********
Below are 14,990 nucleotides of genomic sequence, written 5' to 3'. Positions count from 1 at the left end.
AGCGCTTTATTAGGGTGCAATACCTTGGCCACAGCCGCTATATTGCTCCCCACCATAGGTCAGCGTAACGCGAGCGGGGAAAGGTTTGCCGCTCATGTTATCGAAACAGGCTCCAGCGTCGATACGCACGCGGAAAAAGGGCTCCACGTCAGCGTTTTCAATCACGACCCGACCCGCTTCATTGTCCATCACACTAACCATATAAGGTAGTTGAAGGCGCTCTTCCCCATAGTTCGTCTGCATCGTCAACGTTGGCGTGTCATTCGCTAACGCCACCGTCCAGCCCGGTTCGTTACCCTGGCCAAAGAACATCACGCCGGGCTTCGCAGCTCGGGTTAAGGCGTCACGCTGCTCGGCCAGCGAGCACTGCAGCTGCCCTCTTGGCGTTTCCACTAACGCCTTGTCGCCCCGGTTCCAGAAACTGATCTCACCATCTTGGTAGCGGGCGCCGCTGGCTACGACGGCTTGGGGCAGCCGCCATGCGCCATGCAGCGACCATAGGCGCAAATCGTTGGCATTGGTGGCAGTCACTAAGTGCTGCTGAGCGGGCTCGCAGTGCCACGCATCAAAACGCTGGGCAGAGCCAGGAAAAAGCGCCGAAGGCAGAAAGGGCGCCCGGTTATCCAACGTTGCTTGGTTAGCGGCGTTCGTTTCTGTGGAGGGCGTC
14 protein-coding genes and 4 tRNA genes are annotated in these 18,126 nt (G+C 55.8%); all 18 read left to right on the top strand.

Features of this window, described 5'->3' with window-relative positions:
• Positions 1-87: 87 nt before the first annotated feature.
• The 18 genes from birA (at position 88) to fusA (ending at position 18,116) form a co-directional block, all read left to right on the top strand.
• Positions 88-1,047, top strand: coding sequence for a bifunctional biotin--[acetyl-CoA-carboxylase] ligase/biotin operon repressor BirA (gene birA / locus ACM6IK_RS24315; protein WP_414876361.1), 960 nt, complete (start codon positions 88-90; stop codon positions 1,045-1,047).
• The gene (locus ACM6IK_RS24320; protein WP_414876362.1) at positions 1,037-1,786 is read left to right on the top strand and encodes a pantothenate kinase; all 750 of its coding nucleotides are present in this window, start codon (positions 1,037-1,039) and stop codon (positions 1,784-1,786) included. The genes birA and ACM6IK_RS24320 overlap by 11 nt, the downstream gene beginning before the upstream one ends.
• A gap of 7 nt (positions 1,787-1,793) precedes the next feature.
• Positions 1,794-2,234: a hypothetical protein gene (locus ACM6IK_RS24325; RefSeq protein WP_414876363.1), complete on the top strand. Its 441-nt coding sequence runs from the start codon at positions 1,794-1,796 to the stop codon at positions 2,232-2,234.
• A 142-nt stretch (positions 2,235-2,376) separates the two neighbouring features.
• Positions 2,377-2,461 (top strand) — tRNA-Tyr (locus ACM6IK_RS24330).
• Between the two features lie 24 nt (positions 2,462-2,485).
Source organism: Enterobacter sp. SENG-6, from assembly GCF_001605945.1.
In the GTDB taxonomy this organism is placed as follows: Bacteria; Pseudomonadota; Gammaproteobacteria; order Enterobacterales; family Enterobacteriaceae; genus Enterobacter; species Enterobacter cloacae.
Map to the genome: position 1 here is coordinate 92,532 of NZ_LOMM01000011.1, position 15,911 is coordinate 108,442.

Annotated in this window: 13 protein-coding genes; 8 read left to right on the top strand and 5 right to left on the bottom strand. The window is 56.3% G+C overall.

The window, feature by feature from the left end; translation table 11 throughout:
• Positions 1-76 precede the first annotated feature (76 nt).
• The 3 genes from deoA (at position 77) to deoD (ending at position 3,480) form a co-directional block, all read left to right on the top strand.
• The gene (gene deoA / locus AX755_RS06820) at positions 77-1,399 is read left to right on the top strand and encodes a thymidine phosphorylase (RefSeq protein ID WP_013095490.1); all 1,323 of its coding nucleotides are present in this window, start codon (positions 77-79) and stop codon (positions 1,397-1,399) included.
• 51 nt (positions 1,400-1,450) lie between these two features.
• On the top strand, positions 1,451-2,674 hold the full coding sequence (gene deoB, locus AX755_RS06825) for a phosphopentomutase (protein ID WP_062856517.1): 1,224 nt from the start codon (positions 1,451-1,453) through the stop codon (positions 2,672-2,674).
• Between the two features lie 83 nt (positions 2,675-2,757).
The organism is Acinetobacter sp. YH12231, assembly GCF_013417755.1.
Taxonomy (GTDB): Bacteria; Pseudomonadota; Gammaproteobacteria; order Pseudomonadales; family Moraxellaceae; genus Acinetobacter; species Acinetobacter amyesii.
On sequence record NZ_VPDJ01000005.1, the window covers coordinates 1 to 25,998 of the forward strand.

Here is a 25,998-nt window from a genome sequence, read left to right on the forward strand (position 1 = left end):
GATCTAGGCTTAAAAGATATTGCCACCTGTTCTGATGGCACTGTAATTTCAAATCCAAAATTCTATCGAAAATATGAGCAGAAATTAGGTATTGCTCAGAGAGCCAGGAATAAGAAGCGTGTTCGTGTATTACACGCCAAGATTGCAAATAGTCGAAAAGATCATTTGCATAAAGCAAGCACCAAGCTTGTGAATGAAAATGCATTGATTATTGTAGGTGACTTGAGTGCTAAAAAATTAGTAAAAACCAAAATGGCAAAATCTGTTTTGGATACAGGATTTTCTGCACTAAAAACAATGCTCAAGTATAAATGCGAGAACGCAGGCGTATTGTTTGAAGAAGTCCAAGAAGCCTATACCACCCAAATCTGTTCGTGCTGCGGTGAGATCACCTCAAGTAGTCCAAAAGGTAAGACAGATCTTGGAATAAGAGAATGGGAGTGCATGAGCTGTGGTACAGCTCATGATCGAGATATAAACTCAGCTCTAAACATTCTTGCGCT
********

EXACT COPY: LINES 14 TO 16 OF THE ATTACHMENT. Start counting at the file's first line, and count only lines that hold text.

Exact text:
Source organism: Enterobacter sp. SENG-6, from assembly GCF_001605945.1.
In the GTDB taxonomy this organism is placed as follows: Bacteria; Pseudomonadota; Gammaproteobacteria; order Enterobacterales; family Enterobacteriaceae; genus Enterobacter; species Enterobacter cloacae.
Map to the genome: position 1 here is coordinate 92,532 of NZ_LOMM01000011.1, position 15,911 is coordinate 108,442.